KPBS arts reporter Beth Accomando looks at the role community theater plays in bringing works like Josefina Lopez's "Logan Heights" to life.
Related Story: Behind The Scenes: 'Logan Heights'
HOST INTRO: Last weekend playwright Josefina Lopez had two plays running in San Diego, the politically charged Detained in the Desert at the La Jolla Playhouse’s Shank Theater and the highly personal Logan Heights at Onstage Playhouse. KPBS arts reporter Beth Accomando explores the role community theater plays in telling these stories.
TAG: “Logan Heights” runs through October 12th at Onstage Playhouse in Chula Vista. Watch for Beth’s TV feature tonight on Evening Edition.
Some define “professional” as being paid to do a job.
BRYANT HERNANDEZ: We’re not getting paid a cent.
That’s Bryant Hernandez. He’s directing Josefina Lopez’s play Logan Heights at Chula Vista’s community theater, Onstage Playhouse.
BRYANT HERNANDEZ: People will say it’s just amateur theater but it really isn’t because this is what we do, this is what we love, this is how we just express ourselves.
Passion rather than pay fuels him, and playwright Lopez appreciates that.
JOSEFINA LOPEZ: You know the tragedy of professional theaters is that people like me never felt like I could go to the theater because I never saw people like me on the stage and then I couldn’t afford to go, you think about like wow $72 for the worst seat in the house you’re like wow do I eat or do I go to the theater? Do I feed my soul or do I feed my body?
Hernandez feeds his soul by volunteering his time at Onstage Productions where he’s bringing one of Lopez’s early plays to life. The story focuses on a young writer trying to find her voice against the cacophony of her family and barrio life.
CLIP Logan Heights, thank you for the stories.
JOSEFINA LOPEZ: Originally the play is called Boyle Heights, which is the neighborhood in East Los Angeles where I grew up and the director asked me if we could change it to Logan Heights because he felt it was so universal that anyone from the barrio or anyone not even in the barrio could identify with it.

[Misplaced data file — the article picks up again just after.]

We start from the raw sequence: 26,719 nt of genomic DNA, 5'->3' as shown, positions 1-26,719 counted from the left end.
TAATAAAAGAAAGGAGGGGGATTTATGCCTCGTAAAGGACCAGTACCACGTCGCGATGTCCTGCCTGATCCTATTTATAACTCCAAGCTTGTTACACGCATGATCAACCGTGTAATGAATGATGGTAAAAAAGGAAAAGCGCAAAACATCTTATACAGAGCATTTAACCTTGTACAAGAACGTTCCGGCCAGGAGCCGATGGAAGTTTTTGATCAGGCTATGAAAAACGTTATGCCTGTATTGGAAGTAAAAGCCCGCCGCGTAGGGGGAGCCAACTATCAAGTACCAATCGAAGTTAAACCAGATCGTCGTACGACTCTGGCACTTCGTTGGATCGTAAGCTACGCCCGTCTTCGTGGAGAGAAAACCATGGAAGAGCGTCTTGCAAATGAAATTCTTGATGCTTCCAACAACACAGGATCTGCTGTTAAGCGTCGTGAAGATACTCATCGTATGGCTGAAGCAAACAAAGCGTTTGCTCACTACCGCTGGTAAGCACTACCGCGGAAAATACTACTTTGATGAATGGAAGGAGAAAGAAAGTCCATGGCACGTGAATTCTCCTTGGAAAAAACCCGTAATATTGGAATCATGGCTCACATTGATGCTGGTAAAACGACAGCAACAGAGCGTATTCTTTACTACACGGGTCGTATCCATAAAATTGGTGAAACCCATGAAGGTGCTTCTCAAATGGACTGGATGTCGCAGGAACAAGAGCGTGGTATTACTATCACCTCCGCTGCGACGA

Hernandez identified closely with Lopez’s alter ego in the play, Dalia, and her family.
CLIP Argh, my mother, I love her but when will she realize she didn’t screw up, “Oh why did you turn out this way?” My mother.
BRYANT HERNANDEZ: : I am like Dalia because I grew up being an artist working in theater and my family still don’t know why I chose that.
BRYANT HERNANDEZ: Both of my parents would say they are very Mexican and I consider, for myself, a Chicano, a Latino, cause I was born and raised here in San Diego, here in Chula Vista… my parents would never consider themselves Chicanos, they actually think of it as a negative term.
CLIP Dad You look like a cholo, one of these days someone is going to shoot you thinking you’re in a gang.
Lopez also felt like she was straddling two cultures. She lived in the U.S. as an undocumented immigrant for 13 years before becoming a legal resident at 18.
JOSEFINA LOPEZ: So for me this play is about me finally saying look, I may not belong anywhere according to society or according to these additional rules but I belong in here, in my soul, you know what you’re home is in your corazón, in your heart, and your soul, and as long as you are comfortable with who you are, wherever you go, that’s home.
“Logan Heights” and “Detained in the Desert” represents extremes of Lopez’s work. One is early and personal, and the other is recent and driven by a desire to humanize the immigration issue.
JOSEFINA LOPEZ: I don’t feel like oh, how much I’ve improved it’s more like how wonderful that at 27 I was experiencing that and now at 44 I really can look back and be proud of my life and go wow I am that woman that that 27-year-old women knew she could be.
CLIP I will return as soon as I have something to give back to you.
Lopez says community theaters bring people together to make them think, question, and often times heal.
JOSEFINA LOPEZ: Because a lot of people will not go get help but if they see a play and they are able to cry about something they have repressed for so many years and they are able to cry with the protagonist, they may be able to heal that because they allowed themselves to feel it. So we’re doing shamanistic work, we’re doing God’s work but we’re calling it theater just so people don’t get scared.
But you could say “Logan Heights” explores the scary but universal theme of leaving home to venture out into the unknown to discover who you are as well as the potential of what you might become.
Beth Accomando, KPBS News.